One rainy day, a little boy was staring at his reflection on the window. He noticed that his eyes were a little darker than they looked on a regular mirror. He wondered on the possibility of another, darker world, hidden behind every reflective surface. He stared and stared, daring the reflection to blink or move. Nothing.

A few miles away from where the little boy was, there was a farmer’s wife preparing a pyre. She gathered the wet wood and arranged it lovingly and with great care, like she was caring for a new-born infant. This was one of the many rituals that she has to endure. Back and forth, stomping on the wet grass, not minding the cold or the rain, only caring about the ritual. Nothing else matters. They are all gone now. All that was left was nothing.


In a far-away land, far from the little boy and the farmer’s wife, there was a princess. Every day she bathed in milk and honey, dressed in the finest robes, and waited on hand and foot by a dozen hand maidens. She ate only the freshest fruits, hand-picked by the desert virgins and drank only the finest wine from a continent away. She had and could have everything she desired, but her she was, walking 3 paces behind her brother prince and her father, The King. She wondered what would happen if she removed her veil, let the arid desert wind blow through her dark, luscious hair. What would happen if she went out for a stroll outside the palace, on her own, without an escort? She wondered how true freedom felt like. She wondered with a heavy heart. Oh how she longed to feel the sun on her skin and sing to others about the beauty of the desert and of life. She did nothing.


In another country, a young man was preparing for war. He strapped the bombs to his body, and he tried to recite The Teachings. His hands shook and his fear was palpable, but he continued with the ritual. “This is for the greater good, this is justice”, he repeated under his breath like a broken record. Once everything was in place, he drove his motorcycle to the busy market. He tried to imagine the proud, smiling face of his late mother, but even now, so close to the end, he could see nothing. He stepped off his motorcycle and walked into the middle of the crowd. A crushing silence filled his mind. He tuned out all the voices of the innocents around him who are about to be sacrificed for The Almighty. He pressed the button. He felt everything, then he felt nothing.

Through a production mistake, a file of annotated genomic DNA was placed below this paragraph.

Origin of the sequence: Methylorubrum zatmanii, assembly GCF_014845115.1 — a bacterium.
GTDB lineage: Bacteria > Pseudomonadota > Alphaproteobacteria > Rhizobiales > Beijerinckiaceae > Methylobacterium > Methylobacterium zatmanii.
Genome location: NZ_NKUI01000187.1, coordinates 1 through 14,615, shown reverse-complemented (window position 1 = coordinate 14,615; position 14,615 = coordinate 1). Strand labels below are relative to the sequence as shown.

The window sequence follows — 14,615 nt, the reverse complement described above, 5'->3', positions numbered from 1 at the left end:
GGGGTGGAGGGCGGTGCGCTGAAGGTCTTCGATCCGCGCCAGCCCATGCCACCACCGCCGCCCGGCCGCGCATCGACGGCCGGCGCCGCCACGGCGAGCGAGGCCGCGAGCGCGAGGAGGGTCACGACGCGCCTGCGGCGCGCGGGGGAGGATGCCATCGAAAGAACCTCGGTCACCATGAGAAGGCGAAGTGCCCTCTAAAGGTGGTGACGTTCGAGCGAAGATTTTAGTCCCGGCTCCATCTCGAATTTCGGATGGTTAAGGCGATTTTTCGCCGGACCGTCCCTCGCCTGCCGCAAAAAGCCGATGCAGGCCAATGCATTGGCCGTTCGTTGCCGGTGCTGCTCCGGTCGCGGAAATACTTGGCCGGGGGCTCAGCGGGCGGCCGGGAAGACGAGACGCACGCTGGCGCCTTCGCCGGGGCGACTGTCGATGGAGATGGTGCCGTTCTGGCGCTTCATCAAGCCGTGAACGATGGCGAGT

Way out in the East, far from the frightened little boy, far from the farmer’s wife (whose sanity left her moments ago), far from the pampered, sad princess, far from the tragic young man, there was a woman on a train, under the busy streets of the city. Her eyes were glazed over, reflecting the lights from her smart phone. It pinged and buzzed and beeped, and she stared and stared at the screen. Her mind lacked the rich, yet dark imagination that the little boy had. Her constant typing and swiping on the screen lacked the ritual and love that is currently consuming the farmer’s wife. There was no gratitude or passion in the freedom she had. Her hair flowing from the air currents in the subway, her skin touched a strangers’ skin as she pushed her way out of the carriage and all around her was the song of the city, the song of life. All went unnoticed. She was a prisoner. She tuned out all the voices of the innocents and the sinners around her, not because she was about to make a sacrifice for The Almighty, but it was for the hungry, electronic portal she held in her hand. Everyone around her had their own portal, streaming information at the speed of light. They pressed a button and felt nothing.